IGMP’s Monday Night Tea
More than thirty students from across the globe gathered in One Wheelock Tuesday night to drink tea and forge connections with other Dartmouth students. The event was part of the Monday Night Tea series, and was the first official event of the school year sponsored by the International Graduate Mentoring Program (IGMP). The goal of the series is to provide activities for incoming international students that promote conversation and provide a socializing alternative to larger parties.
While some students appeared nervous at the beginning of the event, by the end, they were relaxed and jovial. Lively conversations of travel animated the room for several hours. Students sampled a selection of teas from around the world as they mingled and chatted. Some greeted old friends, while others met their mentors or mentees for the first time.
The IGMP matches pairs of mentors with two or more incoming international graduate students to help them with their initial transition to Dartmouth and, in many cases, to the United States.
Marie Onakomaiya, a student in Experimental Molecular Medicine and one of the IGMP coordinators, was a mentee during her first year at Dartmouth. She said she found her mentor extremely helpful when she moved to the Upper Valley. From asking questions about campus, to getting a ride to her apartment when she first arrived on the Dartmouth Coach, her mentor served as a valuable resource to her. “My apartment was in Lebanon and I literally had no way to get there. My mentor was my first contact, and gave me a ride when I arrived.”
In subsequent years, Marie served as a mentor to new international students. Now, as a coordinator of the program, she is excited to facilitate events for mentors and mentees. “The aim is to hold [the Monday Night Tea series] once a month” to give mentors and mentees a chance to get to know one another, she said.
Nadia Cumbal, a first year Molecular and Cellular Biology student from Quito, Ecuador, said that the transition to Dartmouth was “quite a change.” Moving to Hanover is her first experience living outside of her family’s house. Living with parents, during undergraduate years, is common for students in many parts of South and Central America. Not only are cultural changes difficult, but Nadia also said, “The education system [in the US] as a whole is very different.”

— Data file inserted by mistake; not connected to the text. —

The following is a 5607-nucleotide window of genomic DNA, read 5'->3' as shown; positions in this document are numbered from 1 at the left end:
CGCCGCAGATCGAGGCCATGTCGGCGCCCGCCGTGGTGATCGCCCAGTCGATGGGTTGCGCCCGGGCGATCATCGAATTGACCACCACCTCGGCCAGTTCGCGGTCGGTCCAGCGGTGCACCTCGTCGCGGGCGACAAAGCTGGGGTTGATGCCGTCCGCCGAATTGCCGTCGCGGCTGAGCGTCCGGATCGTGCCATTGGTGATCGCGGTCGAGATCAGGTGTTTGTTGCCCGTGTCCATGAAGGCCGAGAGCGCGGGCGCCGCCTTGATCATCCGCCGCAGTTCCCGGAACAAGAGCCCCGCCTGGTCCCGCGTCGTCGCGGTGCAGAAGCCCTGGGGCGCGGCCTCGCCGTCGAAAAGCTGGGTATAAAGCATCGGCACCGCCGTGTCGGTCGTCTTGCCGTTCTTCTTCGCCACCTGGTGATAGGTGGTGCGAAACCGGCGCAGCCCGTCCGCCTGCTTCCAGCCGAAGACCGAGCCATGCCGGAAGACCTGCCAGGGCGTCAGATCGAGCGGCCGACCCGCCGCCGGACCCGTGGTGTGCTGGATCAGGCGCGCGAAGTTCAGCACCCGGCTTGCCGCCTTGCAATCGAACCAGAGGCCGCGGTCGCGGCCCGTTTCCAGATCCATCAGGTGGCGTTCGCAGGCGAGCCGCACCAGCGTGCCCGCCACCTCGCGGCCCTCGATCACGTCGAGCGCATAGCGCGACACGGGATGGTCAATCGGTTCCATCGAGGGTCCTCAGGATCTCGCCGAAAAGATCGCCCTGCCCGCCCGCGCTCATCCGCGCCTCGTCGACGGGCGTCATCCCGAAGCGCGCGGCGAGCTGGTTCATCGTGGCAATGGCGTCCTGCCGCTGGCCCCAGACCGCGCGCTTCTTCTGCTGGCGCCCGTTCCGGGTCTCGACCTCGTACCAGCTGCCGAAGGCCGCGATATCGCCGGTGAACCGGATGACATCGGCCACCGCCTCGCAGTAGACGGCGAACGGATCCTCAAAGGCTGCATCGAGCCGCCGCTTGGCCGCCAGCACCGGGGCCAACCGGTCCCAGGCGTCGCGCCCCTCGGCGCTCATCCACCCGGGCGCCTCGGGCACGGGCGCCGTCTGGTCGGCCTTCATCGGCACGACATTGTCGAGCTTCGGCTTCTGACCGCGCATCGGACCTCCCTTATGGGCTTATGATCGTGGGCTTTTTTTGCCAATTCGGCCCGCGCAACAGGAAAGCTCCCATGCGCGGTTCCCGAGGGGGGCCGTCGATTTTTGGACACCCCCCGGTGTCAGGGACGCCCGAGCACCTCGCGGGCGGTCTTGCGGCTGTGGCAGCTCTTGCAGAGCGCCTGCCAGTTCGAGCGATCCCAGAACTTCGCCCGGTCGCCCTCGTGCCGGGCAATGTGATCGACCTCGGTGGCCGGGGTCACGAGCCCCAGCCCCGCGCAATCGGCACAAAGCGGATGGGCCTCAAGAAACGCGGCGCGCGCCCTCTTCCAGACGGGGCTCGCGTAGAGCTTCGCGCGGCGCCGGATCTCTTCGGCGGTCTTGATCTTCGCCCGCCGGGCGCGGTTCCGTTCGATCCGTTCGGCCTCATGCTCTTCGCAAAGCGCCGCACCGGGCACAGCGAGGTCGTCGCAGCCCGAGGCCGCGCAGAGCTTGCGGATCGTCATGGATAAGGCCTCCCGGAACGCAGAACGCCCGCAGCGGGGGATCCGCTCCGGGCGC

Adapting to cultural and educational differences, combined with experiencing language barriers can make some international students feel isolated. “Sometimes it can get very lonely,” Nadia said.
However, Nadia also said that the Dartmouth community has been very welcoming to her. “You should not be afraid of talking to people,” she advises other international students. “Everyone has offered me rides and has been really helpful.”
One of Nadia’s mentors is Keri Wolfe, a New Hampshire native and student in the Master of Arts in Liberal Studies program. “I became a mentor because I wanted to meet new people, and make connections outside of the MALS program,” she said. Keri has lived in the Upper Valley for several years and is excited to serve as a resource for international students.
The IGMP is planning to sponsor pumpkin carving, apple picking and a trip to a corn maze this fall. They also plan on holding a Thanksgiving dinner event. While the events are focused on mentor-mentee relationships, their programs are open to all Dartmouth graduate students and their families.
“These events are a great way to introduce people to New England,” Marie said.
For more information about upcoming IGMP events, visit their Facebook page.
by Jackson Shultz